Rep. West Defends Torture: "In The Movie G.I. Jane, Demi Moore Was Waterboarded"
After several GOP presidential hopefuls pined for the good old days of waterboarding and other "enhanced interrogation techniques" at Saturday night's debate, the right-wing noise machine is busy defending torture. Given his own history — he was nearly court-martialed for his treatment of a detainee in Iraq — Rep. Allen West (R-FL) is a natural mascot for the pro-torture right, but that doesn't mean he can make a logical argument. From this morning's Fox and Friends:
WEST: I would say this, the president is the benefactor of a lot of information that came from waterboarding and the most important thing is when you look at the precedent, non-state, non-uniform belligerents captured on the battlefield under the Geneva Convention are not afforded the same type of rights. We can make that determination. And as the president, you need to do those things which are necessary to make sure that the American people are kept safe. I see that when we continue to read Miranda rights to people such as the underwear bomber, we are using [sic] the advantage and leverage that we have. And furthermore in the movie G.I. Jane, Demi Moore was waterboarded and we do use that in military training and Survival, Escape, Resistance and Evasion training.
BRIAN KILMEADE (HOST): And she ended up with a much younger husband in real life.
WEST: That's right.
KILMEADE: So I don't know if that's related. Colonel, on top of that, you're very intimately involved with this because you almost got court-martialed because of the way you handled a situation where you had a detainee in your presence and you knew American lives were at stake.
WEST: That's the thing and so as a commander, that's my responsibility and this was the responsibility not just to those men but also to their families to do what is necessary. I used a psychological intimidation tactic to fire a pistol over his head and it kept my men safe. Of course, they took it to an investigative hearing, but I'm here today as a congressional representative and I still continue to fight for men and women in uniform.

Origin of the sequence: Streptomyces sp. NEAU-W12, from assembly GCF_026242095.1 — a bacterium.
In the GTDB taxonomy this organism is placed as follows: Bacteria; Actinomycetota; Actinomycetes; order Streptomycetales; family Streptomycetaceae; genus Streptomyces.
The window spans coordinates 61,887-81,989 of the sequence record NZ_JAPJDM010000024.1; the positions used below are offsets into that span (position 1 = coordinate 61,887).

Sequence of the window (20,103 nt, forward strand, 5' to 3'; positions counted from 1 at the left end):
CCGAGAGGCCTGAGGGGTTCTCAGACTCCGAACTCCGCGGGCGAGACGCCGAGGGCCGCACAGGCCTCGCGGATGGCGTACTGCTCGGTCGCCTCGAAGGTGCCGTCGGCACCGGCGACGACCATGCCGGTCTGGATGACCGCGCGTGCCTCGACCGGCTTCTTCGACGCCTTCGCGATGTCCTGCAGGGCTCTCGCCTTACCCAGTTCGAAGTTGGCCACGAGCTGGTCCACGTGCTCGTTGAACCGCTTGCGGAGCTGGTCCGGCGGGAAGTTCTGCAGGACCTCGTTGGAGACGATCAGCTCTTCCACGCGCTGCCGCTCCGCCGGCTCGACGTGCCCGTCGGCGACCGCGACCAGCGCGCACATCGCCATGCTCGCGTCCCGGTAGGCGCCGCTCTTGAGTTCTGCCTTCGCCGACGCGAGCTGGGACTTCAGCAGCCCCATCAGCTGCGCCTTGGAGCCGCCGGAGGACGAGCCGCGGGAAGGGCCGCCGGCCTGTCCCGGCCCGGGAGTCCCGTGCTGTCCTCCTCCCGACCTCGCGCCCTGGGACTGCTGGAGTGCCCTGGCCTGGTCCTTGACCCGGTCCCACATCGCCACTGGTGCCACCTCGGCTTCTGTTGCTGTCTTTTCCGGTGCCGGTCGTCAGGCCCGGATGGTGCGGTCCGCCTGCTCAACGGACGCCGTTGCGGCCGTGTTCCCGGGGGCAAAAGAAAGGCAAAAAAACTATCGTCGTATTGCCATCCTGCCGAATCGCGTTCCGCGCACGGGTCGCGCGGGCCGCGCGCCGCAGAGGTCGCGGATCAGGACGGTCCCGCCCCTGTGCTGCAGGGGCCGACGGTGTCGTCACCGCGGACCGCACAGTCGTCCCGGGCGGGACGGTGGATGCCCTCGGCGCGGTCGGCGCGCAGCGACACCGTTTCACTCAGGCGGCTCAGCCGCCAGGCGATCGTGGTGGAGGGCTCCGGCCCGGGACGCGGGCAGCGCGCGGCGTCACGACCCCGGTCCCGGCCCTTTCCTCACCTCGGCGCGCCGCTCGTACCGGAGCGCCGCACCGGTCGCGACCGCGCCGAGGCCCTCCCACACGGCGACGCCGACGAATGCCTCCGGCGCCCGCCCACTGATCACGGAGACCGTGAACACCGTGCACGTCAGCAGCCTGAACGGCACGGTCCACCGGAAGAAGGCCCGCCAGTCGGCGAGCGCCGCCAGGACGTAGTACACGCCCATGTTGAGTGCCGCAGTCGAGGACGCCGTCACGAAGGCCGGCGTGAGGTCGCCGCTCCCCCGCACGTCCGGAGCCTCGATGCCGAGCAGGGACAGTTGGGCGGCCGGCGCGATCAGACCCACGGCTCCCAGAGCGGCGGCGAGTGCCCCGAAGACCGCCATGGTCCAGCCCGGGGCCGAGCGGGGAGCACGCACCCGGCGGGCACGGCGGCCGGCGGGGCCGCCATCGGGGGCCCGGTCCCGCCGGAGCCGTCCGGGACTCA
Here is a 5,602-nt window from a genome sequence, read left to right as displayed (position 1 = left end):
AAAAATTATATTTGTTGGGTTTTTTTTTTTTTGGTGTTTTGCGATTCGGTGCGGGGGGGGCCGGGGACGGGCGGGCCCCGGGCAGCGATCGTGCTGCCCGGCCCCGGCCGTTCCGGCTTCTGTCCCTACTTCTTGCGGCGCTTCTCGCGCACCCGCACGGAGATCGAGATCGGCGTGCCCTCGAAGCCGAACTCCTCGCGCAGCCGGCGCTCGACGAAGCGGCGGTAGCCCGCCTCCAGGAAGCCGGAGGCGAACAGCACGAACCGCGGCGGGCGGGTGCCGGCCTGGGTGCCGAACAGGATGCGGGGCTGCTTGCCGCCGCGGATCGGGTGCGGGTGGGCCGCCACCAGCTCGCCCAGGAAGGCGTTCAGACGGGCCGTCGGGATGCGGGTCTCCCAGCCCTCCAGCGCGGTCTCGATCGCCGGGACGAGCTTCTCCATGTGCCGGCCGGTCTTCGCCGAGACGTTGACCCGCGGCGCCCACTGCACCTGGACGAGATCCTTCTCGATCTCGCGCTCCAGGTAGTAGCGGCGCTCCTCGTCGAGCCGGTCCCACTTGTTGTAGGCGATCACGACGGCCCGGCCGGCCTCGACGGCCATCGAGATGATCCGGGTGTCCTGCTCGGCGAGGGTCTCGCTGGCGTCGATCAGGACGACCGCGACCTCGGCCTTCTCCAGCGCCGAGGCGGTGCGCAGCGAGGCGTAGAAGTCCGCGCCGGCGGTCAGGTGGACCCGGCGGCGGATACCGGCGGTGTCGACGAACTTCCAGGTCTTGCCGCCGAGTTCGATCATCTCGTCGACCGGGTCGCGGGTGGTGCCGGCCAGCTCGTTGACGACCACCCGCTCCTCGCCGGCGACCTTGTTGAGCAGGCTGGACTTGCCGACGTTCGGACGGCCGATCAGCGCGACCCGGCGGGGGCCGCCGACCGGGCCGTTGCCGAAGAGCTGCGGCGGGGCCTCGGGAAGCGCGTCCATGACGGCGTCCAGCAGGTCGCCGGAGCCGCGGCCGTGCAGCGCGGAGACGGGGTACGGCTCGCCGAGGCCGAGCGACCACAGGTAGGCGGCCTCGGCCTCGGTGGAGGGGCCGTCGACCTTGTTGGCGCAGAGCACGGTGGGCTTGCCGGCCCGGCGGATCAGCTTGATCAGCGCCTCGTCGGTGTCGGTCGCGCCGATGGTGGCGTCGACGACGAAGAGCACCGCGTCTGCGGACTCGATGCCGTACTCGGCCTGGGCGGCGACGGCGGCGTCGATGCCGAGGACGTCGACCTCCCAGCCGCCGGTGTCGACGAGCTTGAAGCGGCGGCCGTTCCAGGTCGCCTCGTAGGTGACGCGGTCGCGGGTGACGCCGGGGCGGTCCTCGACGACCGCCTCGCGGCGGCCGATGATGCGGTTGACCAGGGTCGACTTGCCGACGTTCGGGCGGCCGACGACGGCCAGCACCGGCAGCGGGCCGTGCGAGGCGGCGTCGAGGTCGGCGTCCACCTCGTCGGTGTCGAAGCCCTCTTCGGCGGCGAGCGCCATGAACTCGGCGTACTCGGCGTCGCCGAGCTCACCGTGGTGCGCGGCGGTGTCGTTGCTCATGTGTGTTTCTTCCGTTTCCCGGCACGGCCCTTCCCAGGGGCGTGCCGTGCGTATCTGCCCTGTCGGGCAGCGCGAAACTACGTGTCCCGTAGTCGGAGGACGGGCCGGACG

It's hard to believe that President Obama "is the benefactor of a lot of information that came from waterboarding" given that interrogation experts say the practice yields inaccurate intelligence. Furthermore, the CIA says that only three detainees were ever waterboarded — and we know that those men intentionally lied about the identity and import of the courier who earlier this year led U.S. troops to Osama bin Laden's door. West's suggestion that Obama owes his national security successes to waterboarding is sheer partisan bluster.
West's own experience using beatings, intimidation, and the fear of death to interrogate a detainee in Iraq actually illustrates the argument against torture: It just doesn't work. West fired a gun next to the head of a detainee after letting his soldiers beat the man, who claimed not to have knowledge of the ambush West believed he had planned. Eventually the man described such a plan — not because it actually existed, but because it was what West wanted to hear. No evidence of such a plan was ever found, and in a 2004 interview, West told the New York Times, "It's possible that I was wrong about Mr. Hamoodi."